In what may come as exciting news for all the crypto evangelists out there, the Vatican in Rome has announced plans to launch a series of NFTs (non-fungible tokens) later this year. The project will put “renowned masterpieces from the Vatican’s collection” on the blockchain and feature virtual reality (VR) and augmented reality (AR) components to view the works through a partnership between Sensorium, an entertainment VR company, and a Vatican-affiliated nonprofit called Humanity 2.0.
“The public-private partnership aims to extend the availability of the Vatican’s heritage — manuscripts, masterpieces, and academic initiatives — to people who otherwise won’t be able to experience it,” reads a press release on Sensorium’s website.
The Vatican receives over six million visitors a year. In addition to Michelangelo’s Sistine Chapel ceiling, the museum houses Caravaggio’s “Deposition” (c. 1600-1604) and Rafael’s “School of Athens” (1508-1511). Among many other Italian Renaissance works, the museum also holds ancient artifacts and paintings by modern artists such as Vincent Van Gogh and Salvador Dalí.
Sensorium has traditionally focused on creating VR experiences for musicians — specifically DJs like David Guetta and Steve Aoki. The company is headed by Russian-Israeli billionaire Mikhail Prokhorov, a previous owner of the Mets who has somehow evaded sanctions despite his connections to disgraced oligarch Vladimir Potanin.
The consulting-adjacent Vatican nonprofit Humanity 2.0 sets out to “identify impediments to human flourishing” and “work collaboratively across sectors to remove them,” according to the organization’s mission statement. Humanity 2.0 is headed by Father Philip Larrey, the dean of philosophy at the Pontifical Lateran University in the Vatican, and its advisory board comprises business and nonprofit sector leaders.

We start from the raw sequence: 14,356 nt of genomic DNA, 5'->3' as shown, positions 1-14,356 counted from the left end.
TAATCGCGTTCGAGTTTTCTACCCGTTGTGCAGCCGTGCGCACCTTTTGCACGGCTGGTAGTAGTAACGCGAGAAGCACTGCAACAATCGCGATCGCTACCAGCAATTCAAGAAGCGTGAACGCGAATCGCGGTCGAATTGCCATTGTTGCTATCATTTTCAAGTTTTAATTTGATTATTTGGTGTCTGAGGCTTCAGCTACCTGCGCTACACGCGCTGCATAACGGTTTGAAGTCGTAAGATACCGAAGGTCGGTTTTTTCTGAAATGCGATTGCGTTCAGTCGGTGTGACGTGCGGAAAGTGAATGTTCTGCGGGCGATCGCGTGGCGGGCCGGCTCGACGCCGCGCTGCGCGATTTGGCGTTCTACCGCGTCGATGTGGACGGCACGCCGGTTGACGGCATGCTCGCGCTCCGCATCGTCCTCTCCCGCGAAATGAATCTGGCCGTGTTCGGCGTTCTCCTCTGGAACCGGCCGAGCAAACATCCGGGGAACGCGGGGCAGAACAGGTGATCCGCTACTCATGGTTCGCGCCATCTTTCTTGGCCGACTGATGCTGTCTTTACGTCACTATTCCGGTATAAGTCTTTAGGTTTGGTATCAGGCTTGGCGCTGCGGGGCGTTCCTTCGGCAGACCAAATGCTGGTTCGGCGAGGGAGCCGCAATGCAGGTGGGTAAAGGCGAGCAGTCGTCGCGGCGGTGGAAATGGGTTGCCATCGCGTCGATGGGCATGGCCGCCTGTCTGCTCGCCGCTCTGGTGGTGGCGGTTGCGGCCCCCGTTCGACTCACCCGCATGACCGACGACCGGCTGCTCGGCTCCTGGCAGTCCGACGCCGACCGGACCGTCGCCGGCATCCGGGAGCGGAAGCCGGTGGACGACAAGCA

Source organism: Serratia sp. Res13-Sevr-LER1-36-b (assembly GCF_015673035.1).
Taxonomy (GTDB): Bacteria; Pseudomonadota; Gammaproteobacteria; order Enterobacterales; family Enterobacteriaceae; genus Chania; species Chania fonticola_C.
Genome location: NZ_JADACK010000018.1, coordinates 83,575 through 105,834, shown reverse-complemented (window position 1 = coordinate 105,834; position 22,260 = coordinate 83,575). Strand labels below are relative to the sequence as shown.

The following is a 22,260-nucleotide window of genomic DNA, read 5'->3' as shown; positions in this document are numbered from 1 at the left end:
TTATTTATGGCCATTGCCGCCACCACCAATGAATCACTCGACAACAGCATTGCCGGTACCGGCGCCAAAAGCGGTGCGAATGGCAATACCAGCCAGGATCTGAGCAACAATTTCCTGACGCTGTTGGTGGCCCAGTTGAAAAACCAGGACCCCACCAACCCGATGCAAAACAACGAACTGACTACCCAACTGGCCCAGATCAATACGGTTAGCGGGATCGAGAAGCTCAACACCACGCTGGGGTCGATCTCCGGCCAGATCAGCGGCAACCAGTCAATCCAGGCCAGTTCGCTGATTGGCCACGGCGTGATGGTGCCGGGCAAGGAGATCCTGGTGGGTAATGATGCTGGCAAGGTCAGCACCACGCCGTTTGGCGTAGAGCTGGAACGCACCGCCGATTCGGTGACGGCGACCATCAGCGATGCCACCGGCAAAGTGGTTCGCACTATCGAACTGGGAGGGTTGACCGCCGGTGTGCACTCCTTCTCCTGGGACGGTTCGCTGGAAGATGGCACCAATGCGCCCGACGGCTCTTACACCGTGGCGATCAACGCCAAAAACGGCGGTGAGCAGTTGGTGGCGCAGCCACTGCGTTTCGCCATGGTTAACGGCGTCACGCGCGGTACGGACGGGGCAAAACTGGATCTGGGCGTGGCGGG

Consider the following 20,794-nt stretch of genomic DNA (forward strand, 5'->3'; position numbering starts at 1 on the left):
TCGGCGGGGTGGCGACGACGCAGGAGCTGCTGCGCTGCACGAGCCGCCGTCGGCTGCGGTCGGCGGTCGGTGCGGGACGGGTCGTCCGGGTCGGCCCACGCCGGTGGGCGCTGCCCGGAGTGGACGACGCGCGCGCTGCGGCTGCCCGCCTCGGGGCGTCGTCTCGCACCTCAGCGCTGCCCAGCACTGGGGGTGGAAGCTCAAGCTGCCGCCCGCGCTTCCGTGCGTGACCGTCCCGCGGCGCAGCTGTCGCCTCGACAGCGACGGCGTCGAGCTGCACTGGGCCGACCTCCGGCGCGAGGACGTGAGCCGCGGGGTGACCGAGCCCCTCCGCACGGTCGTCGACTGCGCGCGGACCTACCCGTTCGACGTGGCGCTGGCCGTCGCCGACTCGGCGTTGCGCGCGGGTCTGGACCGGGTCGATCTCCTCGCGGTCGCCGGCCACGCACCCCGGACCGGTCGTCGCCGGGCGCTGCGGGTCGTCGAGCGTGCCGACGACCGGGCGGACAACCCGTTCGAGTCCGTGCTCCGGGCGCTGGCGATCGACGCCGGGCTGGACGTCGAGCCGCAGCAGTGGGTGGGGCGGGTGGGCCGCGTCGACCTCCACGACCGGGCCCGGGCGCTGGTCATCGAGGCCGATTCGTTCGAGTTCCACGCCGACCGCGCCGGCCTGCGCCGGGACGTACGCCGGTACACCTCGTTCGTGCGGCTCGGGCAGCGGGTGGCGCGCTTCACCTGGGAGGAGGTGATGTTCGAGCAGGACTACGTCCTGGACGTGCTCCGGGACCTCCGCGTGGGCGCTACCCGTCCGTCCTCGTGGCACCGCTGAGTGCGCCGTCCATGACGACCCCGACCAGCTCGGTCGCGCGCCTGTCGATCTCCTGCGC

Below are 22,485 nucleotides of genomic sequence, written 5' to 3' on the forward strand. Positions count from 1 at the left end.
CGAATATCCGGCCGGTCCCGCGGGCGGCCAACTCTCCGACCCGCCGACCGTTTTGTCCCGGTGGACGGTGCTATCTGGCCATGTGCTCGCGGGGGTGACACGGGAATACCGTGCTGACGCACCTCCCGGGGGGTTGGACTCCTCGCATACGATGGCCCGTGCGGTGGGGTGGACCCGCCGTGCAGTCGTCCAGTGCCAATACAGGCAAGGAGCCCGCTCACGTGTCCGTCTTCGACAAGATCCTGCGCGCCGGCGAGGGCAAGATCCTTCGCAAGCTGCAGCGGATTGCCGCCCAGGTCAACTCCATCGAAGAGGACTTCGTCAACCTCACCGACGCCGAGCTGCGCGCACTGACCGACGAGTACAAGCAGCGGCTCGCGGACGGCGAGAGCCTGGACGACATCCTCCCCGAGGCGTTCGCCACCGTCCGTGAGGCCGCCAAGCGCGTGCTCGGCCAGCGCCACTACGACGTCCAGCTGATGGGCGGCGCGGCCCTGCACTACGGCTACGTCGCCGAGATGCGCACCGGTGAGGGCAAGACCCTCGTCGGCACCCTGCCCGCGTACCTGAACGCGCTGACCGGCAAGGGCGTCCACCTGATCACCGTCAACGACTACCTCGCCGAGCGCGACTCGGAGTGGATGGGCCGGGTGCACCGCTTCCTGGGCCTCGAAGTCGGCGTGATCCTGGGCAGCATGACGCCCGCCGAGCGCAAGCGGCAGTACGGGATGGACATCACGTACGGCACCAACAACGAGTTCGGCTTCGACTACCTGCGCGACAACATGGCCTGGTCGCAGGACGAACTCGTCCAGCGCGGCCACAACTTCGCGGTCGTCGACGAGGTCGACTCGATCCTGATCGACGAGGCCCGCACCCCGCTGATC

A bizarre list of use cases on Humanity 2.0’s website details the application of the organization’s “Human Flourishing Framework” to a wide range of issues — from identifying causes of depression in millennials to figuring out the right conditions for humans to survive during “prolonged space travel or planetary colonization.”
“We look forward to working with Sensorium to explore ways to democratize art, making it more widely available to people around the world regardless of their socio-economic and geographical limitations,” said Chairman of Humanity 2.0 Father Philip Larrey in the press release.
It is unclear how much the NFTs will cost and how the AR and VR experiences will be priced. Sensorium and Humanity 2.0 did not respond to Hyperallergic’s request for comment.
The Vatican is not the first museum to launch NFTs. The Austrian Belvedere Museum in Vienna, for example, released an NFT collection of Gustav Klimt’s “The Kiss” (1907-1908). Earlier this week, Hyperallergic reported on the United Kingdom’s landmark legal decision to define NFTs as property, an important ruling for those who’ve had their NFTs stolen.
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